If you enjoy juggling history books, then the last several years have made you very happy. The latest entry into the field is an English translation of Alexander Kiss’s book, If You Are A Juggler. This book is equal parts history and instruction. Let’s look at some background on the author of the book first.
Alexander Kiss is one of the most important and greatest jugglers of all time. He is considered the father of Russian juggling, especially during the Soviet era. You can learn all about Kiss by clicking here to read my previous article about him and you can watch his amazing act below.
Kiss originally published his book in Russian in 1971. Jugglers have longed for a translation for years, but it wasn’t until well-known juggler Niels Duinker decided to look into translating it last year that anything was done toward that goal. The work Niels has done has resulted in a wonderful book for all to enjoy.
The book is small, measuring 8 inches tall by 5 inches wide, and is 133 pages in length. However, there is a lot of great content packed into those pages. The book includes 63 photos, some of which have never been published before, to the best of my knowledge. About half of these feature Kiss, but the others show a variety of other jugglers from the USSR as well as other well known jugglers of the past. The photos are in black and white. The cover has a great, matte finish and the book as a whole is very high quality.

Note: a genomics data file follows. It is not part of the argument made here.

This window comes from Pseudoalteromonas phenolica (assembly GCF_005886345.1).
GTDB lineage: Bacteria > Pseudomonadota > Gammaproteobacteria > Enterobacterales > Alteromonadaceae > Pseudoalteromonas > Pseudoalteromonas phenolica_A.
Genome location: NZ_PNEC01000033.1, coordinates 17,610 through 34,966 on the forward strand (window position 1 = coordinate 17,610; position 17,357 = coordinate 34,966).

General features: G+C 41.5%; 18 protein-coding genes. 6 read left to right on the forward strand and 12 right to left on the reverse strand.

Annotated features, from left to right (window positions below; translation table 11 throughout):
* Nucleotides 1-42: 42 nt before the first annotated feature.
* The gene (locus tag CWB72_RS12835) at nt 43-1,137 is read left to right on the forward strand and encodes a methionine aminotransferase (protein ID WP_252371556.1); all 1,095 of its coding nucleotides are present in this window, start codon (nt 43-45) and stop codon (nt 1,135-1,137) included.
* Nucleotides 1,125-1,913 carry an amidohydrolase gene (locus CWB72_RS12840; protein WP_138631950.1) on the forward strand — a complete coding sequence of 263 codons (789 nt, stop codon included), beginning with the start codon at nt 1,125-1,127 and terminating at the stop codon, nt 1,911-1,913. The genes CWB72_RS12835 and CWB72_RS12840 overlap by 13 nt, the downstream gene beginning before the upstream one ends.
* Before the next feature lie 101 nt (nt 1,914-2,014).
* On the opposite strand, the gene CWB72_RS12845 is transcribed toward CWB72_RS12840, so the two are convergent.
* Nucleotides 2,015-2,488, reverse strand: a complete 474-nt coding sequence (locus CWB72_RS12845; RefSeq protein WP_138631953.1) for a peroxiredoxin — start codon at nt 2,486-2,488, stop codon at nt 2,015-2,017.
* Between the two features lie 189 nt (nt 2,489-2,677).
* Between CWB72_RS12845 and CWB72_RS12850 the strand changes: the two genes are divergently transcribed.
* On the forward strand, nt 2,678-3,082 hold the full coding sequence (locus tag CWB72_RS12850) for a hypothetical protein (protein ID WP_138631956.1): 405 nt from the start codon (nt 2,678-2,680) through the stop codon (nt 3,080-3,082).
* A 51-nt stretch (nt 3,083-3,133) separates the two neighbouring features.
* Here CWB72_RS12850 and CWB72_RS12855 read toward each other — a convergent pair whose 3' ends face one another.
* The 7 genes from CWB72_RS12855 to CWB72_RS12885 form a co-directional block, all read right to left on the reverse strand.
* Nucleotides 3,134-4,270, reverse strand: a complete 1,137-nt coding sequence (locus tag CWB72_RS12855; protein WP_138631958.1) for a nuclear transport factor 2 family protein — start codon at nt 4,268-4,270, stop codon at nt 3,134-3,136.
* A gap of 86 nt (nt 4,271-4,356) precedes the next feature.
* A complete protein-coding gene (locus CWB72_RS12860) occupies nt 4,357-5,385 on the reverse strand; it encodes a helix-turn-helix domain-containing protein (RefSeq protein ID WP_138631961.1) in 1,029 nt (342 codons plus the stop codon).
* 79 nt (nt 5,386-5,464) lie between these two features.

The book begins with some basic juggling history and then discusses Enrico Rastelli and Massimiliano Truzzi, revealing how they laid the foundation for both classical juggling and juggling in Russia. From there, Kiss discusses juggling in the Soviet Union, detailing the jugglers that came before him, his own rise to fame, his contemporaries, and those who were coming into their own at the time he wrote the book, such as Evgeni Biljauer.
While discussing the history of Soviet juggling, Kiss imparts a great deal of instruction as well. The instruction is more about the mental and philosophical aspects of juggling and about general learning methods than they are about specific tricks and techniques, but the reader certainly comes away understanding why Kiss’ methodology was adopted by most of the Soviet circus schools. This book won’t teach you how to do five club back crosses, a trick that Kiss invented, but it may give you valuable insight into how to think about your technique and how to practice.
On a personal note, I was overjoyed to read about Kiss making duralumin (aircraft aluminum) rings, as I own one of these that had been made and used by Alexander Kiss. It is one of the most unique props on display in the Museum of Juggling History.
Niels was granted permission by Kiss’ grandson, juggler Maxim Kiss, to have the book translated and republished. Niels was assisted by Alan Howard, Karl Heinz-Ziethen, and Stanislav Vysotskyi for editing, translation, and additional photos that were not in the original book.
You can order the book by clicking here. I highly recommend this book, especially if you care about juggling history. Massimiliano Truzzi always wanted to write a book about the history of juggling in Russia, but never did. Luckily, Alexander Kiss did so.